European Recalcitrance toward Turkey: An Agenda for U.S.-Turkish Ties in Summer 2005
Today, the European Commission, the executive arm of the European Union (EU), issued its Framework for Negotiations with Turkey, a document outlining a strategy for accession talks with Ankara. In December 2004, the EU indicated that Ankara had satisfied its membership criteria “sufficiently enough” to begin talks on October 3, 2005. Yet, the Framework states that the negotiations with Turkey will be “an open-ended process, the outcome of which cannot be guaranteed”—this despite the fact that all previous accession talks with candidate countries resulted in membership offers. With Europe having difficulty keeping its promises to Turkey and, accordingly, Turkish euphoria for the EU winding down, Washington stands at a strategic juncture in its relationship with Ankara.
Diminishing Turkish Enthusiasm for the EU
When the EU indicated in December 1999 that it would treat Turkey fairly as an accession candidate, Turks saw this as a sign that Europe was taking them seriously. In return, Ankara decided to take Europe seriously, implementing significant political reforms in order to qualify for membership and taking EU concerns into account when formulating foreign policy (e.g., in the run-up to the Iraq war). The EU’s stance toward Turkey seems to have changed, however. Rising politicians in two major EU powers—Nicolas Sarkozy in France and Angela Merkel in Germany—are opposed to Turkish accession, suggesting instead “privileged membership” or “special status” (see PolicyWatch no. 1007). On June 27, Sarkozy suggested freezing EU expansion for Turkey (but not for Bulgaria and Romania, which are also candidate countries).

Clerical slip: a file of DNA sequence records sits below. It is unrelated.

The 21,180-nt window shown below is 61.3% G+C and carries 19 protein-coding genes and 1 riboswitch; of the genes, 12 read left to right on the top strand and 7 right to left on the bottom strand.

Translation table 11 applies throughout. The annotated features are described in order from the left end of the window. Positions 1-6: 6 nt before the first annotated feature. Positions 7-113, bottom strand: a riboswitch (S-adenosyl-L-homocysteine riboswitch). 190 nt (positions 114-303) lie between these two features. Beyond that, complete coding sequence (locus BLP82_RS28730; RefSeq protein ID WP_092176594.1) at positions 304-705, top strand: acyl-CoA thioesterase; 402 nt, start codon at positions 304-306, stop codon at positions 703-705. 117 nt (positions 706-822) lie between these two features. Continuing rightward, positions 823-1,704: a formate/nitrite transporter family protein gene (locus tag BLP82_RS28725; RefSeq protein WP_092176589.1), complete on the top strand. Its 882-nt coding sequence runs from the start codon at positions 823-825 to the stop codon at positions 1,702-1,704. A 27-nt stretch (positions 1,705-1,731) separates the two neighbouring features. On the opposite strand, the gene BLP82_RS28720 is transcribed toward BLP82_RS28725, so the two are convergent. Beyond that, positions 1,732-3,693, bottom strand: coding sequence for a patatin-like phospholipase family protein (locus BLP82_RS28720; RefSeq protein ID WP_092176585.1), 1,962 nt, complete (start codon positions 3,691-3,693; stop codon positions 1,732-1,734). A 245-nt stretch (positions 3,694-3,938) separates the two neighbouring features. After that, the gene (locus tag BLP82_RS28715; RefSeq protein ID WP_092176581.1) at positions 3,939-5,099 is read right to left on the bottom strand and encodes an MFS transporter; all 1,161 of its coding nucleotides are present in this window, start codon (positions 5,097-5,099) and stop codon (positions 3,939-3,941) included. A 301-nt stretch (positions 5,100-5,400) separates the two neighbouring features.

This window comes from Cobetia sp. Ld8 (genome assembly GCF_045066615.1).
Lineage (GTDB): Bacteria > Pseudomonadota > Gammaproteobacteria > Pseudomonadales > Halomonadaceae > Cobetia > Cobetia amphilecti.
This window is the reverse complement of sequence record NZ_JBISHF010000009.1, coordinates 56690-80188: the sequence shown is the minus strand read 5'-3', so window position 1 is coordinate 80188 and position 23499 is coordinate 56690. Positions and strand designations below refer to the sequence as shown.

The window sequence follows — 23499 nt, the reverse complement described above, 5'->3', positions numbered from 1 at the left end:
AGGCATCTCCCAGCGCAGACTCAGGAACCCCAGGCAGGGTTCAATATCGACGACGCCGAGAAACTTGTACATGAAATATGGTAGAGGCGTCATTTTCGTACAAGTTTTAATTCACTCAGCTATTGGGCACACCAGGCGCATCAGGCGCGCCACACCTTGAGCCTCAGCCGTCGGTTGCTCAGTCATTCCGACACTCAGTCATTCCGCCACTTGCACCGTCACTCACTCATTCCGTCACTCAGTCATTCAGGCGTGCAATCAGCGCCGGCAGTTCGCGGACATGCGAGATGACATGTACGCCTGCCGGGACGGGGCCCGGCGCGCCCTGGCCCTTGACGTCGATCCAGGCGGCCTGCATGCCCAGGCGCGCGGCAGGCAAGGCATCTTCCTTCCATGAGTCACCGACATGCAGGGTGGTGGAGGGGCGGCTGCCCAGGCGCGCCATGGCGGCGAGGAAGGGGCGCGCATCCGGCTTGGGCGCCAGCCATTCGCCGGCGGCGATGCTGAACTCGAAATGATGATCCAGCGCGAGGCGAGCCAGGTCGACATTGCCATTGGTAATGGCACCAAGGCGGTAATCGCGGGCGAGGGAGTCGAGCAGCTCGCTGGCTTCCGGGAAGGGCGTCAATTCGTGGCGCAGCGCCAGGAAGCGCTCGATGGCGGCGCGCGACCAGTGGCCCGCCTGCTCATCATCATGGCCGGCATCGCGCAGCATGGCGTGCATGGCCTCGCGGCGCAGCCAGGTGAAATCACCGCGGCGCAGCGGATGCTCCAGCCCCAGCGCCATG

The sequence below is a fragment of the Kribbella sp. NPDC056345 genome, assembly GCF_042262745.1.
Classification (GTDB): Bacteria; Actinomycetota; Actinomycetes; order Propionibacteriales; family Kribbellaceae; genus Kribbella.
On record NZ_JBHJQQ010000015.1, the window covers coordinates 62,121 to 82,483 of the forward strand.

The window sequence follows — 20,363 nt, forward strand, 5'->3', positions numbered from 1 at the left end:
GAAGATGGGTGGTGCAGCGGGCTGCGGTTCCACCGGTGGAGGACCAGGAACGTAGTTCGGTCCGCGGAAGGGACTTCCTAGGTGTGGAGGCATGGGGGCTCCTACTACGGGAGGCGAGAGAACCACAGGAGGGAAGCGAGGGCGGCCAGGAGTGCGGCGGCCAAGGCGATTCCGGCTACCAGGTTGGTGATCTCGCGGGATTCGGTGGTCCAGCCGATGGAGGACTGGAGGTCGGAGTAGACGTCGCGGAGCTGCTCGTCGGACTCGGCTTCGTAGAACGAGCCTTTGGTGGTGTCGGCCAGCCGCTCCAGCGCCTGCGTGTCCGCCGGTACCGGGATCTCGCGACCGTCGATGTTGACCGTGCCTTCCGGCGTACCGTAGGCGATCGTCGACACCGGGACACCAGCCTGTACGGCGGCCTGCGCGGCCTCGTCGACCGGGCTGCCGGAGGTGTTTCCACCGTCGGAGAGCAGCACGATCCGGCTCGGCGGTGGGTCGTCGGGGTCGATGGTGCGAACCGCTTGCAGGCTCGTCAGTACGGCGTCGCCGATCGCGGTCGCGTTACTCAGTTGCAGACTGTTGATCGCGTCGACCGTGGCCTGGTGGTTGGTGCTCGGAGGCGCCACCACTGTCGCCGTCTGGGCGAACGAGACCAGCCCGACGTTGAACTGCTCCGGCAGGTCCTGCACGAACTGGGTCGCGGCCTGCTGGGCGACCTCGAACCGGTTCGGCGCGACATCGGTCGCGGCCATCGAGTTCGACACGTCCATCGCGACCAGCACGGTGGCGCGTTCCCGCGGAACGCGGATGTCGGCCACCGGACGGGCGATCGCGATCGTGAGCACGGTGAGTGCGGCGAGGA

Moreover, the EU’s take on the Kurdistan Workers Party (PKK) worries Turks. On May 12, 2005, the European Court of Human Rights (ECHR) held that the trial of PKK leader Abdullah Ocalan had not been fair because he had not been properly informed of the charges against him when he appeared in court, even though he is the leader of an internationally known terrorist group. This technical verdict has not resonated well with Turks, who are concerned by a recent spike in PKK attacks—last year, the group killed more than 100 Turks. In fact, according to a June 19 poll, 65 percent of Turks believe that the verdict supports terror. Even if the ECHR leaves it up to the Council of Europe to decide what to do with its decision, the June 14 EU Ambassadors’ criticism of Turkey’s fight against the PKK has already stoked Turkish resentment. Indeed, the EU’s tendency to view the Kurds as a minority community—which will become more pronounced as the union makes political demands on Ankara during accession talks—will only exacerbate Turkish bitterness.
The return of fluctuating Turkish-EU relations, a pattern seen throughout the 1990s, does not appear to be short term. The negotiations scheduled for October will no doubt increase Turkish skepticism toward Europe. Accession talks are usually marked by hard bargaining, with the EU forcing candidate countries to make unpopular compromises in order to adapt to its requirements. Moreover, the union’s accession rules for Turkey effectively dictate separate rounds of negotiations for each of the thirty-five “chapters” to be addressed. Other candidate countries have addressed all chapters in a single round of talks.
The Cyprus issue will also continue to pose problems. Prior to the April 2004 UN referendum to unify the island, the EU had promised that it would reward the Turkish Cypriots if they supported the plan, easing their humanitarian and economic isolation. Turkish Cypriots did in fact support the UN plan (which failed once the Greek Cypriots rejected it), but Brussels has not taken any steps to help them, further dampening Turkish faith in the EU’s sincerity.
Recent Developments in U.S.-Turkish Relations
Steps in Cyprus. Even as Turkish faith in the EU dwindles, recent American steps have helped improve Turkish public opinion toward the United States. In particular, the May 31 visit by U.S. congressmen to Northern Cyprus was such a successful public diplomacy move that even Turkey’s Islamist/conservative press praised Washington. That a symbolic visit could achieve so much shows the potential benefits if the United States decides to act further on its commitment to the Turkish Cypriots. Prior to the April 2004 referendum, Washington declared that it would help end their isolation. Measures toward this goal could include establishing direct flights, facilitating trade and cultural ties, and initiating political contacts with Turkish Cyprus.